Capital One Data Breach Exposes Social Security Numbers, Bank Accounts

A woman from Seattle has been arrested after claiming credit online for a major hack of Capital One that exposed around 100 million credit card applications and included some social security numbers and bank account numbers.

  • Credit card numbers and log-in credentials were reportedly not included in the hack
  • The only social security numbers that were exposed were around 140,000 that were used as employer ID numbers applying for small business cards as a sole proprietorship
  • However “names, addresses, dates of birth and information regarding their credit history has not been tokenized” and thus were exposed.

The woman had worked for a cloud computer firm that authorities haven’t identified which “provided data services to Capital One” but the Seattle location of the perpetrator provides some clues.

At this point we’re probably immune to being surprised or even troubled by data breaches, maybe we were troubled by Equifax and Marriott but at this point doesn’t it all seem so de rigueur?

Don’t forget though your DMV photos have been scooped up into an FBI and an ICE database and used for government surveillance. The FBI has a huge DNA database, too. United Airlines and Delta own stakes in CLEAR which stores passenger biometrics. Oddly what some people are worried about is Facebook’s data privacy.

About Gary Leff

Gary Leff is one of the foremost experts in the field of miles, points, and frequent business travel - a topic he has covered since 2002. Co-founder of frequent flyer community InsideFlyer.com, emcee of the Freddie Awards, and named one of the "World's Top Travel Experts" by Conde' Nast Traveler (2010-Present) Gary has been a guest on most major news media, profiled in several top print publications, and published broadly on the topic of consumer loyalty. More About Gary »

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Comments

  1. Not sure if you’re trolling or not.

    “what some people are worried about is Facebook’s data privacy”

    It all matters. It’s not a question for this OR this. It’s a question of this AND that.

    For somebody that regularly includes links to Papers Please, I expected you were better informed.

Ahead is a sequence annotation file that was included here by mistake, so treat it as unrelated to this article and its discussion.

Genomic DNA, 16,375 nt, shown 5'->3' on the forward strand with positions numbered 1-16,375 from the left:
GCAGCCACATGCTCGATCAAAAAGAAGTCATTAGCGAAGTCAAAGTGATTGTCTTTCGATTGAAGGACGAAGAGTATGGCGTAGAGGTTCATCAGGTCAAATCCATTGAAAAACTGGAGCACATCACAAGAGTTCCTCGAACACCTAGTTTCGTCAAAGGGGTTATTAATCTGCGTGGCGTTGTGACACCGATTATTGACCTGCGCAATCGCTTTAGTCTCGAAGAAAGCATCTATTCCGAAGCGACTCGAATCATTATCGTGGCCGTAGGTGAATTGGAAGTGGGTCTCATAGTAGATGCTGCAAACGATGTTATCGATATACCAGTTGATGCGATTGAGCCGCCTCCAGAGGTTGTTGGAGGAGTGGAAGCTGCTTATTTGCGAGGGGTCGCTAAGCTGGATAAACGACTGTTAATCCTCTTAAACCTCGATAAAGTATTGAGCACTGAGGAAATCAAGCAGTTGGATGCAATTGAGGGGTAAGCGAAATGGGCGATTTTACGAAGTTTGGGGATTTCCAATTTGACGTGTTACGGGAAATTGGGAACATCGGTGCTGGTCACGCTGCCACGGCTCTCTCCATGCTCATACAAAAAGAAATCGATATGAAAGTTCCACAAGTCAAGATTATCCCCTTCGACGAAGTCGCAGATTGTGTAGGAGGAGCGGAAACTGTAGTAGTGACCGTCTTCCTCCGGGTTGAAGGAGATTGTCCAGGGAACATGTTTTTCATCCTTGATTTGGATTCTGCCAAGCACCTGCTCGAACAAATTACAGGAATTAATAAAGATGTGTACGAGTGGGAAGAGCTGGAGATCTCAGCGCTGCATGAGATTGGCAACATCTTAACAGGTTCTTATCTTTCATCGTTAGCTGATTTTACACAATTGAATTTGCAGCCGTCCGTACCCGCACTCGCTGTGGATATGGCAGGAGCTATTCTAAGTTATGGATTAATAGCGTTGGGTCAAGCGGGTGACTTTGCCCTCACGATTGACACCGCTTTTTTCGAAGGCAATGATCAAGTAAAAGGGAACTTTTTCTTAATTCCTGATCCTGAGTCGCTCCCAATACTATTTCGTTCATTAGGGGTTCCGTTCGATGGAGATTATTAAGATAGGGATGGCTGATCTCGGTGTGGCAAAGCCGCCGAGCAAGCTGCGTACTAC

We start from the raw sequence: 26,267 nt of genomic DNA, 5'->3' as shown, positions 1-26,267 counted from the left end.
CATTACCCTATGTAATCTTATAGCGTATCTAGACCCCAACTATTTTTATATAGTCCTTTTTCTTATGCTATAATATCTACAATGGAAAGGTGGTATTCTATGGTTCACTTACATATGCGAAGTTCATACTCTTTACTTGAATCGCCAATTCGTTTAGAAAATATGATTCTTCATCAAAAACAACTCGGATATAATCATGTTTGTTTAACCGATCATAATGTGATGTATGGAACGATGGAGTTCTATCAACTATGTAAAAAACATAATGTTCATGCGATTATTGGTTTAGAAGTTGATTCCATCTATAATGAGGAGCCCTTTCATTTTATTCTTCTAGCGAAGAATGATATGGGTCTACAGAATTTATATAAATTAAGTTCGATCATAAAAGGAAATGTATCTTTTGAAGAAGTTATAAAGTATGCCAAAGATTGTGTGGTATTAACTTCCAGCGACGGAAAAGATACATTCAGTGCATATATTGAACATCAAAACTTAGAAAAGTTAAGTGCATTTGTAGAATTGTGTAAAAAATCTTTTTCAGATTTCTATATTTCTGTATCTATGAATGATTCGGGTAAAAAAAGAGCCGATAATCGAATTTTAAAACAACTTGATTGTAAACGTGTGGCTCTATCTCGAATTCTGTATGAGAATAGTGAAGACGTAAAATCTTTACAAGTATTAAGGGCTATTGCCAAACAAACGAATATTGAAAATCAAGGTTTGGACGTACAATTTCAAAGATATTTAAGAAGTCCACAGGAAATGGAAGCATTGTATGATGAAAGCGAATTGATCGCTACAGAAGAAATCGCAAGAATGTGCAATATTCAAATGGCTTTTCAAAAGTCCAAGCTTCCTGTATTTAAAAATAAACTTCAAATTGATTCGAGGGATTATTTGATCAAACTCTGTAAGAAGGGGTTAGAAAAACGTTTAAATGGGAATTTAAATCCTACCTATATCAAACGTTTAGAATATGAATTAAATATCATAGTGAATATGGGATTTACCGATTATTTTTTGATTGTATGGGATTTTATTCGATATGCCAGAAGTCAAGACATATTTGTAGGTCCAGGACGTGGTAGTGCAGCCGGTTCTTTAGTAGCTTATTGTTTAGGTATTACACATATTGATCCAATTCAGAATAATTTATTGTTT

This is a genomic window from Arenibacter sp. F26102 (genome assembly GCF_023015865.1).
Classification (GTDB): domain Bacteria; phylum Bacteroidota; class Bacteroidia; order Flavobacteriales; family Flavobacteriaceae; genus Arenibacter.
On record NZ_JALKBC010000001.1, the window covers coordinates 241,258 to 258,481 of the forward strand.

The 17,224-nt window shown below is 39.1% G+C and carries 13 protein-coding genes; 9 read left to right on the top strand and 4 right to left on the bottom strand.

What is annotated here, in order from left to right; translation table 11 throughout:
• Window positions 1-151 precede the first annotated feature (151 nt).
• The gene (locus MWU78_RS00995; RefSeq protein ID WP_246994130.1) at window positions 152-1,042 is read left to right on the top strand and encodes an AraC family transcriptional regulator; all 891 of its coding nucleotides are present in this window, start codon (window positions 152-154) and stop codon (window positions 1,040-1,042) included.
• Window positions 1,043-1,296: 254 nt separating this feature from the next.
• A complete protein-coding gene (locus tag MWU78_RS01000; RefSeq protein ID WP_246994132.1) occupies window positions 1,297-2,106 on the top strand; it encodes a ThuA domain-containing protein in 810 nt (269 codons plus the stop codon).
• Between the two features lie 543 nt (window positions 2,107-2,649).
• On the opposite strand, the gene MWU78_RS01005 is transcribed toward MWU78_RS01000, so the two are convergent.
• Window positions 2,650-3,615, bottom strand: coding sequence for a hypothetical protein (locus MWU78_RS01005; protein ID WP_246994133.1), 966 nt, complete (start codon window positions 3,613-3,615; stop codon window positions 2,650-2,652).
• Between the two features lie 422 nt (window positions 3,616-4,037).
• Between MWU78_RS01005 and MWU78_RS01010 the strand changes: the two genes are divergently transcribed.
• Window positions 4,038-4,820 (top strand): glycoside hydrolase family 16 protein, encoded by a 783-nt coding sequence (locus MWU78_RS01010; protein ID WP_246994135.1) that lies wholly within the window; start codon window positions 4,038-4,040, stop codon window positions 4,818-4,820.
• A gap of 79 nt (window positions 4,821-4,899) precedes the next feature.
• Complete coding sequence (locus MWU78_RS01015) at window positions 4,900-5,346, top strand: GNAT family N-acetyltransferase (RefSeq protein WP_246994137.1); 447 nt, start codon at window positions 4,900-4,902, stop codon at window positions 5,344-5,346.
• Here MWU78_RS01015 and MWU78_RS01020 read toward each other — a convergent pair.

2. Thanks Gary for the heads up. Databreaks like this are scary. Yea, and I do think we are heading for a “Minority Report’ (movie) kind of world.

  3. It’s time to be imposing gargantuan fines on these companies which do not safeguard our information. These half hearted apologies and free monitoring service they always come up with as a token gesture just don’t cut it. Fines need to be big enough that they really hurt, so they will stop shrugging off these breaches as a cost of doing business and get serious about protecting our data.

  4. Unless you are living off of the grid, ( perhaps not on the grid is clearer), your personal data is compromised .
    I noticed a smart meter installed at my house. Now, some data sleuth at the power company can see in real time if electric use is unusually low and tell some nefarious accomplices that my house may be a good target.

  5. Quite aside from the data theft, while searching the perpetrator’s rented residence they apparently found the landlord, a convicted felon, to possess an arsenal of over twenty firearms including semi-automatic mass-shooters and bump stocks.

  6. As others have stated, the only way to fix this is through massive fines. If a bank loses my money, I’m guaranteed up to $250,000. If a company loses my private data and exposes my future earnings, retirement, travel abilities, credit and security to risk, I get jack-squat.

    How about impose a cool $100,000 PER PERSON fine for any such data breach, due to the affected victims.

    You can sure as hell guarantee that companies will take it seriously. Bonus: Should be great for the economy as companies actually begin to hire/train IT security professionals.

  7. Gary, there’s nothing ‘odd’ about being wary of Facebook’s compiling, collating, exploiting, and mishandling of all the data, photos, and communications of so many people, businesses, and entities around the world. Even never signing up doesn’t protect you.

  8. Why is it odd to be worried about one bad thing just because another bad thing also exists?

  9. God get over it people. We live in a connected world so your info is already out there. I’ve been in IT 39 years and also know some hackers. Anyone willing to pay a nominal amount (less than $100) can get pretty much any personal data (including in many cases things like SSN, drivers license number etc) on any of you. I just love to give the clueless people me more thing to worry about. Have lifelock, review credit reports regularly, check credit card charges in detail on a refusal basis and make sure there aren’t any leins you don’t know about on your home (mortgage fraud). That is all you can do and if you aren’t taking these steps you are crazy. The info is out there so no need to worry about that – just see if you were adversely impacted and, if so, remediate it quickly

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